NANKIN — On June 21, a small group from Mapleton High School headed south of the border to explore Peru.
This was the first international trip for two students and one alumni. Mapleton traveled with EF Tours and was paired with a school from Pennsylvania for the guided tour.
The group toured Lima, Peru on the first day where it saw the Government Palace, Lima Cathedral, San Francisco Monastery and catacombs, and also visited the Larco Herrera Museum.
The travelers then took a flight from Lima to Cusco, which sits at 11,000 feet elevation in the Andes Mountains, the longest mountain range in the world. The visit to the Sacred Valley of the Incas is where some of the best memories were made on the trip.
The first stop was Sacsayhuamán, which is a citadel on the northern outskirts of Cusco and built by the Incas in the 15th century. The citadel is a site listed on the UNESCO World Heritage List for international recognition and protection.
Students and chaperones also visited Ollantaytambo, the ancient Incan temple and fortress. A local guide climbed to the top with the group and they learned about the historical significance of one of the best-preserved ruins in the area.
“It was so impressive to see these ruins that were built hundreds of years ago without the equipment we have today,” Mapleton teacher Kerry Reisinger said. “And the fact that they have been preserved and we are able to visit them today is amazing.”
The highlight of the trip for many was visiting Machu Picchu, one of the new Seven Wonders of the World. Sitting at an altitude of almost 8,000 feet on a peak in the Andes Mountains, there are majestic views in every direction and a special feeling surrounds the area.
Llamas, which are native to the area, roam among the visitors at the site. A local guide led the group through the ruins and highlighted areas such as the Sun Temple and the Room of the Three Windows.
Built around 1450, the Inca abandoned the site about a century later and destroyed trails leading to the citadel during the Spanish conquest.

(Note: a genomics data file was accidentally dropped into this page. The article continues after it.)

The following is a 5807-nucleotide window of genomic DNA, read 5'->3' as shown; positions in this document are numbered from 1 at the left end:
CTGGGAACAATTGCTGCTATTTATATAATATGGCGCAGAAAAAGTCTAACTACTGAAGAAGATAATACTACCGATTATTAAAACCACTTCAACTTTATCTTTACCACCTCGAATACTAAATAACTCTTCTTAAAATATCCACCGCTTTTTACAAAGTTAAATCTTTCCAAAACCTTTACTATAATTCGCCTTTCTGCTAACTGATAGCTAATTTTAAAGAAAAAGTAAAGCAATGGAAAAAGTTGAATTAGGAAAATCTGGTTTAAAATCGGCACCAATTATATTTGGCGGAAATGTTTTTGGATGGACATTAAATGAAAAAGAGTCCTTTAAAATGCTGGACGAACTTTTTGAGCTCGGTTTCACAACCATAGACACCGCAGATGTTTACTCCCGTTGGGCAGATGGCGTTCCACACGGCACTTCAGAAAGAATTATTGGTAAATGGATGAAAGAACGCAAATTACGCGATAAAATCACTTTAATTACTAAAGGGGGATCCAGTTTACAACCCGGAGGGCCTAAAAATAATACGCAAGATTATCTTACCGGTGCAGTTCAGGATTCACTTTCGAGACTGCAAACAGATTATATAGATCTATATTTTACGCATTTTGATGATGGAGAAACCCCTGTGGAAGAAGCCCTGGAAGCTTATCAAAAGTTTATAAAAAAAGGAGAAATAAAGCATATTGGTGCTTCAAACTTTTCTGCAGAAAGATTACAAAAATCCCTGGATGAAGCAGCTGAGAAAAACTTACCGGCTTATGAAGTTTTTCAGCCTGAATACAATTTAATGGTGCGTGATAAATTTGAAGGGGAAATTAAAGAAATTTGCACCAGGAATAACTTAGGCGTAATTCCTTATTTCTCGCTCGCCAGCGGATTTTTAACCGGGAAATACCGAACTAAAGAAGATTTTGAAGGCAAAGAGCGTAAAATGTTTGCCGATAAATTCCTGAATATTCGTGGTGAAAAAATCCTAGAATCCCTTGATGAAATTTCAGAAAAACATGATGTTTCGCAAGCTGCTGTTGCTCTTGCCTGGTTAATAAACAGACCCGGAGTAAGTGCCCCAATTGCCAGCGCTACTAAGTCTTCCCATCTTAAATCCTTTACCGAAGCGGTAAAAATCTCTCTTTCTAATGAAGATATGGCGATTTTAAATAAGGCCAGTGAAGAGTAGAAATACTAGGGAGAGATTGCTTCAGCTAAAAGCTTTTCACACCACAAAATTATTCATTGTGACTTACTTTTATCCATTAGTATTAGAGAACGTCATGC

That is why the area is so important to Peruvians and their culture; it is one of the places that the Spaniards never found and destroyed. Mapleton graduate Jillian Belcher said Machu Picchu was her favorite.
“Machu Picchu was on my bucket list of places to visit. I got to do that and will remember the experience for the rest of my life,” Belcher said.
The Maras Salt Ponds was another interesting stop on the tour. There are more than 6,000 salt ponds that were carved out by a civilization that predates the Incas. This area produces Peruvian pink salt.
The travelers also visited a local textile shop where they were treated to a weaving demonstration.
They were shown the ancient practices of dyeing alpaca wool and students got to participate in dyeing some of the wool. Then they watched how it is made into blankets, scarves, shawls, table coverings, and more.
The travelers also visited Pisca Market where they shopped for Peruvian items to take home, such as jewelry made of silver, clothing and textiles made from alpaca fur, purses, and hats.
Back in Cusco, they also visited a local market where they saw sites very different from markets and grocery stores in the United States. Student Emily Reisinger, who will be a junior this year, was surprised to see how different the market was.
“In the United States we refrigerate our meat at the store. In Peru, we saw fresh chickens and fish sitting out at the market, along with cheese. That was really different. But it was interesting to see how people in another culture live.”
The travelers were adventurous with food on the trip as well with many of them trying alpaca steak and even the Peruvian specialty, cuy, which is guinea pig!
The group also visited CooperarPerú, which is a non-profit, non-governmental organization helping families in the neighborhood of Tankarpata, an impoverished community located 20 minutes from the historic center of Cuzco.
The organization has three essential campaigns to help the children in this area and they are education, health, and community development of children and families.
This was a particularly moving visit as the group learned about the needs of the area and the programs that are working to help children. Reisinger, who also advises the National Honor Society at Mapleton, said she is already thinking about the ways that Mapleton can partner with this organization in the future.
“The thing I enjoyed the most on our trip was seeing all of the ruins and learning about the history,” said student Logan Beattie, who will be a junior this year.
His mother, Sarah Beattie, who was also on the trip, agreed with her son.
“The history was very interesting, but I also enjoyed the beautiful Andes Mountains and the welcoming Peruvian people,” she said.
The sights were amazing, the food was good, and being immersed in another culture for eight days was a phenomenal experience for all.
“Travel broadens a person’s perspectives and educates them about the world and other cultures. I hope that future Mapleton students want to continue to travel and expand their horizons,” Reisinger said.
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